Traditionally the American frontier was the home of the self-sufficient individualist, a rural environment where settlers lived without the comforts of society. But from the first gold rush into the Rockies in 1859 until the 1890s, when most gold fields had been played out, the unsettled wilderness of the Rocky Mountains became the setting of a unique phenomenon—the Western mining camp. To be profitable, miners needed a community of support—including secure lines of transportation, farmers who could raise crops, and merchants who could supply equipment. The lure of easy money also attracted a drifting crowd of gamblers, prostitutes, and con men, and a saloon and a brothel often were the first businesses to appear in a prospering mining town. Unstable populations and a lack of planning exacerbated the problems of the mining camps, including lawlessness, destructive fires, and rough-and-ready vigilante justice, but most maturing communities stabilized and quickly established schools, churches, and libraries.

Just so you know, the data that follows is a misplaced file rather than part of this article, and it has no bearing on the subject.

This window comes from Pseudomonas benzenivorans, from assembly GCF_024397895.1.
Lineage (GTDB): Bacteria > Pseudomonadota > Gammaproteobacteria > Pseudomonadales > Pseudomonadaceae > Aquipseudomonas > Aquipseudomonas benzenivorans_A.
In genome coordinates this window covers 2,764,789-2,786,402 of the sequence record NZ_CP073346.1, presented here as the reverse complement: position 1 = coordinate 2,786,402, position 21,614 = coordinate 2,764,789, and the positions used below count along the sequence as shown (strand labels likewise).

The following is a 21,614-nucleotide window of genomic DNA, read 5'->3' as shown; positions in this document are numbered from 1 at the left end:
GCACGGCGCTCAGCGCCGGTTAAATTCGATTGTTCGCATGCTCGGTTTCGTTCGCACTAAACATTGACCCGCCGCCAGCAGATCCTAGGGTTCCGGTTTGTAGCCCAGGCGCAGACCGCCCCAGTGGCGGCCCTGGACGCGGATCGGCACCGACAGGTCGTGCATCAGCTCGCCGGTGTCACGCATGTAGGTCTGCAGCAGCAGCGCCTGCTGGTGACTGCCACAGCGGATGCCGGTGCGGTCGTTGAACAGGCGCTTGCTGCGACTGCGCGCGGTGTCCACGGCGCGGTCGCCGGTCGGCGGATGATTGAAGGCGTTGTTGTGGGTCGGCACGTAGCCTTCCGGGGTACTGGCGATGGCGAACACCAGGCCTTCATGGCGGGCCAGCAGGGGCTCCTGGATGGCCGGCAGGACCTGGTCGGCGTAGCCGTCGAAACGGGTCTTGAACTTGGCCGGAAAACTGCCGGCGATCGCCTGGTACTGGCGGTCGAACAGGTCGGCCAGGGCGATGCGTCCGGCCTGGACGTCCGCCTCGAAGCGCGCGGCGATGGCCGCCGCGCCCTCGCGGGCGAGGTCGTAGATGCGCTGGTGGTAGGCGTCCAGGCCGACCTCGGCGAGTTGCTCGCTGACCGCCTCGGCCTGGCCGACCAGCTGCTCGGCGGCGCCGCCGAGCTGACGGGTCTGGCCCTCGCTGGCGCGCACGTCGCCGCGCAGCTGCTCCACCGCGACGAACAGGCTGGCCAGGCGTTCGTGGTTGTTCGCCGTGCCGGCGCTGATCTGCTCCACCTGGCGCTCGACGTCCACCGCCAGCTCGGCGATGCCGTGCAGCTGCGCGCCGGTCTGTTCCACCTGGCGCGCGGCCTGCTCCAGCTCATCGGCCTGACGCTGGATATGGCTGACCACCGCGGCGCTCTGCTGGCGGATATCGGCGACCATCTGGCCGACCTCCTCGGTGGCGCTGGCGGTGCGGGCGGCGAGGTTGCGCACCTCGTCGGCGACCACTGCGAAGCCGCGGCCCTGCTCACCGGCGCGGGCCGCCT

In this absorbing history of the Rocky Mountain mining towns, Duane A. Smith traces their cycle of growth from birth to boom and either extinction or transformation into permanent agricultural-mining communities, and he recounts colorful histories of camps that sprang up overnight and developed into urban settlements.